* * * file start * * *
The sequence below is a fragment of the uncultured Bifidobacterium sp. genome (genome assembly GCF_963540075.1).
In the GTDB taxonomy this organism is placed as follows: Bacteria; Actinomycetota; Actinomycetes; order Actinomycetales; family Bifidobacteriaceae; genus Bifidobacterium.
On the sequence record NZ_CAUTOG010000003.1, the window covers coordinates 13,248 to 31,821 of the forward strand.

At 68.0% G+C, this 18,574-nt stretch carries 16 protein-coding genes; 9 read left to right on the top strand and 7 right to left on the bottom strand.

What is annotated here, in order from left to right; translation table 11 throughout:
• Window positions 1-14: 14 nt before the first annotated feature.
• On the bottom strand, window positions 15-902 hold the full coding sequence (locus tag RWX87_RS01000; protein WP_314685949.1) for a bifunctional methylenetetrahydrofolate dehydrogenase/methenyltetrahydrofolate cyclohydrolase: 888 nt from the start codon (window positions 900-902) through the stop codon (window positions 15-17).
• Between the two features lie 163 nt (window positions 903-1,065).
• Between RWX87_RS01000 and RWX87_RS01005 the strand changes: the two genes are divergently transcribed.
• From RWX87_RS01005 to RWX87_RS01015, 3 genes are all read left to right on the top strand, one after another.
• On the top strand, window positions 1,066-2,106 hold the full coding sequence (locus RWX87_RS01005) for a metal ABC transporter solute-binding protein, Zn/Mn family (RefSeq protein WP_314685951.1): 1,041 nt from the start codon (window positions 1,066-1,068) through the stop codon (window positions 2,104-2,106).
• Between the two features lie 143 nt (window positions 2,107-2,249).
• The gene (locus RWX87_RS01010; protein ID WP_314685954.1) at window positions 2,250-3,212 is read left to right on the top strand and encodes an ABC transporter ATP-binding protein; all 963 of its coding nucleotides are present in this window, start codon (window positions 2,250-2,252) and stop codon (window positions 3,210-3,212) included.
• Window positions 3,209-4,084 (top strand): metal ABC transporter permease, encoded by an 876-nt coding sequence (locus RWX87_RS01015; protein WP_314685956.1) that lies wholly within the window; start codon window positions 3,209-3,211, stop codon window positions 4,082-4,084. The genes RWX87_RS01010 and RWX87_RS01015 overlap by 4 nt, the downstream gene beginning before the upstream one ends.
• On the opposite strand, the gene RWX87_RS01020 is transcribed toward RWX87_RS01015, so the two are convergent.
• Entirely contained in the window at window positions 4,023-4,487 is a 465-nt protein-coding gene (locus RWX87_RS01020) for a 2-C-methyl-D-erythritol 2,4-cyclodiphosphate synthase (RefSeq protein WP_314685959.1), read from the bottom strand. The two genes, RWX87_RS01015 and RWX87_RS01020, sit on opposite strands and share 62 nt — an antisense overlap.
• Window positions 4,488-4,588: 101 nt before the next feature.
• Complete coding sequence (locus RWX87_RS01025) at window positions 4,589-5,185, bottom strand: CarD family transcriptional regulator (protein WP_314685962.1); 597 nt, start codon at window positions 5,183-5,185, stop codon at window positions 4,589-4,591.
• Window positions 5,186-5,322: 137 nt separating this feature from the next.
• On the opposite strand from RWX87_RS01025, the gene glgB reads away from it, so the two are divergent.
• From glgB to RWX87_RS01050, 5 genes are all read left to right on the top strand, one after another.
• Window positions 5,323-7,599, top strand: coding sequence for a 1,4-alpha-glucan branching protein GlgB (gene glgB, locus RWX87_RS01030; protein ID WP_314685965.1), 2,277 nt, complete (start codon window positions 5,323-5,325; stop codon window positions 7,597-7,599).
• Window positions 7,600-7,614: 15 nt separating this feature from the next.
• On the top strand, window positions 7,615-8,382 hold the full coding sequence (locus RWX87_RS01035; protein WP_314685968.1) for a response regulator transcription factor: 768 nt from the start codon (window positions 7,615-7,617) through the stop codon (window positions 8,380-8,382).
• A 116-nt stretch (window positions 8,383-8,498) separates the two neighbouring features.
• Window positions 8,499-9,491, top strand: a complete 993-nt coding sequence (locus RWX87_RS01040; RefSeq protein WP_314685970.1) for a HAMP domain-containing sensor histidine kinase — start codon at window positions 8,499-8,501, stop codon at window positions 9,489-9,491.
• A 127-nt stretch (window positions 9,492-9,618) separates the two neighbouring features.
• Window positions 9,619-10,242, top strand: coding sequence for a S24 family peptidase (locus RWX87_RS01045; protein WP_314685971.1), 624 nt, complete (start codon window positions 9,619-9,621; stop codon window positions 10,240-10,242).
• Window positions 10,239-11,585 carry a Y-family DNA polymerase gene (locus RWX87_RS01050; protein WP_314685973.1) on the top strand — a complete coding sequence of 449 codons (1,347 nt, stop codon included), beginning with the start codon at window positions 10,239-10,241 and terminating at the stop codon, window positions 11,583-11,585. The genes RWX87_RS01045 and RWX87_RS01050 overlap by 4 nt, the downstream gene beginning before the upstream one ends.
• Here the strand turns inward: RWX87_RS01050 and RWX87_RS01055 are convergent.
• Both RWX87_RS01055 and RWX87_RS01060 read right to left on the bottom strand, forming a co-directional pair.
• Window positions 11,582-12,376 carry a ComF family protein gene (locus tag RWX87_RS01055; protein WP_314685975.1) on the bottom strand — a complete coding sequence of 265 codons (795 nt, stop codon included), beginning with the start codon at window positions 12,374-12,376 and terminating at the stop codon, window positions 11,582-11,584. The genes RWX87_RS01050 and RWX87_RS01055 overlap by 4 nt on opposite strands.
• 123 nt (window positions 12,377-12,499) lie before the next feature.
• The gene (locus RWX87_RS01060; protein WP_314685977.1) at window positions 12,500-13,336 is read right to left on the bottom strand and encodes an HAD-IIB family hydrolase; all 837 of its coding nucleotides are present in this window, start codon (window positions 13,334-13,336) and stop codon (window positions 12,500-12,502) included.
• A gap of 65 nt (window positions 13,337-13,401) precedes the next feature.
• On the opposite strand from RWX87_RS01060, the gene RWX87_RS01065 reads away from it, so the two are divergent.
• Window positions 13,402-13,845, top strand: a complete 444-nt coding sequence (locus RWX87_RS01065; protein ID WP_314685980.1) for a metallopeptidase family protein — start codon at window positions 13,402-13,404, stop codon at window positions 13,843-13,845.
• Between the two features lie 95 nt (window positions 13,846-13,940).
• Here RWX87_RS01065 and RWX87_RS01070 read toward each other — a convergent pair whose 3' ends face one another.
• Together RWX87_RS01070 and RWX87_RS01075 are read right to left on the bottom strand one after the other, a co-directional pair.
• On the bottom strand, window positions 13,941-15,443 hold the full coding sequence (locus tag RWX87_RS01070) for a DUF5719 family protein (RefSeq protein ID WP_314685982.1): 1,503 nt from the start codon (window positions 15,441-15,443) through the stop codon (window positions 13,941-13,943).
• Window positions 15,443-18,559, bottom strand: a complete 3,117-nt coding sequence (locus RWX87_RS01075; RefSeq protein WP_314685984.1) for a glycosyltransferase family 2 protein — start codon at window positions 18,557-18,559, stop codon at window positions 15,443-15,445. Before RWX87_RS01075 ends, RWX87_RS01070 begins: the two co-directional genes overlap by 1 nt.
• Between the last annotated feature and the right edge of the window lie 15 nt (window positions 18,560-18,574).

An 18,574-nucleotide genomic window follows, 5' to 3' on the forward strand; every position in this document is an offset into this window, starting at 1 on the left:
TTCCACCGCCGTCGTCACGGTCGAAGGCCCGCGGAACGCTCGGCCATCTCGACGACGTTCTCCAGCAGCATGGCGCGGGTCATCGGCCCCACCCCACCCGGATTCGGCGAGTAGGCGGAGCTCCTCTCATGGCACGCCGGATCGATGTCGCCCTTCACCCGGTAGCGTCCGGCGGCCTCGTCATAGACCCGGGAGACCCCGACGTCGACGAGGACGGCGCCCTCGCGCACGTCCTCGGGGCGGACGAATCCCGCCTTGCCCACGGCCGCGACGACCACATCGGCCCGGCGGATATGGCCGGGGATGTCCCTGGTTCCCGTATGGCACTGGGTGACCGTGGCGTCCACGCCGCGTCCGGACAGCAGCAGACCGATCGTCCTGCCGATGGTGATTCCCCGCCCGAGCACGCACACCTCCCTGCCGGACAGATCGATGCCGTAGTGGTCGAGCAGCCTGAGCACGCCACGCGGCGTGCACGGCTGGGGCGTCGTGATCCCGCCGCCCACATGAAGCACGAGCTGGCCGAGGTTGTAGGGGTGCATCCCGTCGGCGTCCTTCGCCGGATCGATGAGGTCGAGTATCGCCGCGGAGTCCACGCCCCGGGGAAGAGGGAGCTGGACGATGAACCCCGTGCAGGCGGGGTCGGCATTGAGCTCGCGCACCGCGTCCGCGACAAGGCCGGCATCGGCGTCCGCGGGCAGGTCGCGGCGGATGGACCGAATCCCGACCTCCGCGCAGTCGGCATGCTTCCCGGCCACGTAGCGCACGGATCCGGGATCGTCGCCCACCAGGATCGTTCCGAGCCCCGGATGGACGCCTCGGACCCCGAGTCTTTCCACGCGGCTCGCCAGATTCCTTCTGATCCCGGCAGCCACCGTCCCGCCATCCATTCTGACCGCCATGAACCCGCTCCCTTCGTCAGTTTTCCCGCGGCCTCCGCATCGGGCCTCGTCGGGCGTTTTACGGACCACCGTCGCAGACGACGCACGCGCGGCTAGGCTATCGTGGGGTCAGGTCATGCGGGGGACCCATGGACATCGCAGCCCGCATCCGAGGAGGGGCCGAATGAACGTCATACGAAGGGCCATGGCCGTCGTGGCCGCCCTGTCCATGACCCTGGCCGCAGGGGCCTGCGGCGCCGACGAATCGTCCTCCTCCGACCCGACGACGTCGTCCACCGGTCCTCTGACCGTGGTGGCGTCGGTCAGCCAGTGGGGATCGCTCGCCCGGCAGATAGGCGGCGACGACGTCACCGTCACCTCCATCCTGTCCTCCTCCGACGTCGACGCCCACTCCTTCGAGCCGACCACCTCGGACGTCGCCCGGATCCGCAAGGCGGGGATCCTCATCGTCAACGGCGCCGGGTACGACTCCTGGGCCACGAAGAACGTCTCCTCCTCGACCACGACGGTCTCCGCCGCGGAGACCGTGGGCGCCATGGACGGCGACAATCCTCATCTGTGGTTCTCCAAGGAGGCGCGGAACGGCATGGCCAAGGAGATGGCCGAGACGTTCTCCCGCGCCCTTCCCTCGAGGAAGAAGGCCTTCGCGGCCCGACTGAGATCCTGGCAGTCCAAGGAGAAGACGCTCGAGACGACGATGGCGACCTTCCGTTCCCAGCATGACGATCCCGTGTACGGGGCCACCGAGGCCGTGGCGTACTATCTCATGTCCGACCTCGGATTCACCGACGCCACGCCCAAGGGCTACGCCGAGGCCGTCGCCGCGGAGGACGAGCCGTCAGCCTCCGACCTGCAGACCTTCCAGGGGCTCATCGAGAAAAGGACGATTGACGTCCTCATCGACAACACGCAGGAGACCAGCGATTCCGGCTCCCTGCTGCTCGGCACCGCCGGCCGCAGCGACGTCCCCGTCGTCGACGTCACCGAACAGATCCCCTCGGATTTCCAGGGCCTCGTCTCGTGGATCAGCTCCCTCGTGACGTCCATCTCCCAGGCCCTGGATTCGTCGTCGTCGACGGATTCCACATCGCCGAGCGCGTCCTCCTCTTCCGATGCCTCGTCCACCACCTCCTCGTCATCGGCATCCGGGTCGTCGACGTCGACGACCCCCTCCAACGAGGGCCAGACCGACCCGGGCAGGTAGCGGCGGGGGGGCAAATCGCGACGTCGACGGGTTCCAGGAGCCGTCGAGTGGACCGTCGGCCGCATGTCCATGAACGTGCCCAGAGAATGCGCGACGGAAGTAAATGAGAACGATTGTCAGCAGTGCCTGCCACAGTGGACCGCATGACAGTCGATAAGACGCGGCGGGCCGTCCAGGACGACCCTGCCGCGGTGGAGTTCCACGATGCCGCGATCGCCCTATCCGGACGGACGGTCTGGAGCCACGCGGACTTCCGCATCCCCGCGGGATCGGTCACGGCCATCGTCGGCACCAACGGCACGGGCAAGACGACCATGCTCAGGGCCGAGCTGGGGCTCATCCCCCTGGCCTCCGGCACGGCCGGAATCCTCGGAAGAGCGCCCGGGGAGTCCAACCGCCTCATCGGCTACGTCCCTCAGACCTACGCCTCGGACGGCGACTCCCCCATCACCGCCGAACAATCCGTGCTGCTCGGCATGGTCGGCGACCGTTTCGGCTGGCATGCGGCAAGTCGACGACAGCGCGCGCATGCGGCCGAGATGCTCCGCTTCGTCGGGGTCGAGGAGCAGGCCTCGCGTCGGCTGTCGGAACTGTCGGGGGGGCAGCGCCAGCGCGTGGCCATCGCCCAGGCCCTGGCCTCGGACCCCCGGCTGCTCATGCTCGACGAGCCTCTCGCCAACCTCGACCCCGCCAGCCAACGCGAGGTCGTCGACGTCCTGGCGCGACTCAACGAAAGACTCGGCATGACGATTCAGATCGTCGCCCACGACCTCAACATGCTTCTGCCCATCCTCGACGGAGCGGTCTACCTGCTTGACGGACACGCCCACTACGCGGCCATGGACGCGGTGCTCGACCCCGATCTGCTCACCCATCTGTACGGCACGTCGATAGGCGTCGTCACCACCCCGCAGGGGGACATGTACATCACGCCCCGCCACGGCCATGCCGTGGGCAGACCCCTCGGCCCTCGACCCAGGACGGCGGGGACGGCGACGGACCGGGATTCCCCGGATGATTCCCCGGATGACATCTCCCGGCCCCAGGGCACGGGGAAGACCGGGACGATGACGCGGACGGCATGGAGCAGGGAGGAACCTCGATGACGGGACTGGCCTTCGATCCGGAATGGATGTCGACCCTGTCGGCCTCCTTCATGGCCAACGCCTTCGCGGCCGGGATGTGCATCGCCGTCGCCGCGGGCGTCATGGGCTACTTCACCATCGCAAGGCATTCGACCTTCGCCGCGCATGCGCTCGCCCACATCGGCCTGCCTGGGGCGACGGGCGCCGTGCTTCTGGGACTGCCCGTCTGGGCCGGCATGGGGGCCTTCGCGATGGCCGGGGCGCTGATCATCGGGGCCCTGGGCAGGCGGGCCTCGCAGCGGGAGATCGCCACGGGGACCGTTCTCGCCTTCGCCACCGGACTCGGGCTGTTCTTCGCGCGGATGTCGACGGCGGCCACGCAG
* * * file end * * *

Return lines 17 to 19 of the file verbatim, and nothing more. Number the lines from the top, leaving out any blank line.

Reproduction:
• Window positions 4,488-4,588: 101 nt before the next feature.
• Complete coding sequence (locus RWX87_RS01025) at window positions 4,589-5,185, bottom strand: CarD family transcriptional regulator (protein WP_314685962.1); 597 nt, start codon at window positions 5,183-5,185, stop codon at window positions 4,589-4,591.
• Window positions 5,186-5,322: 137 nt separating this feature from the next.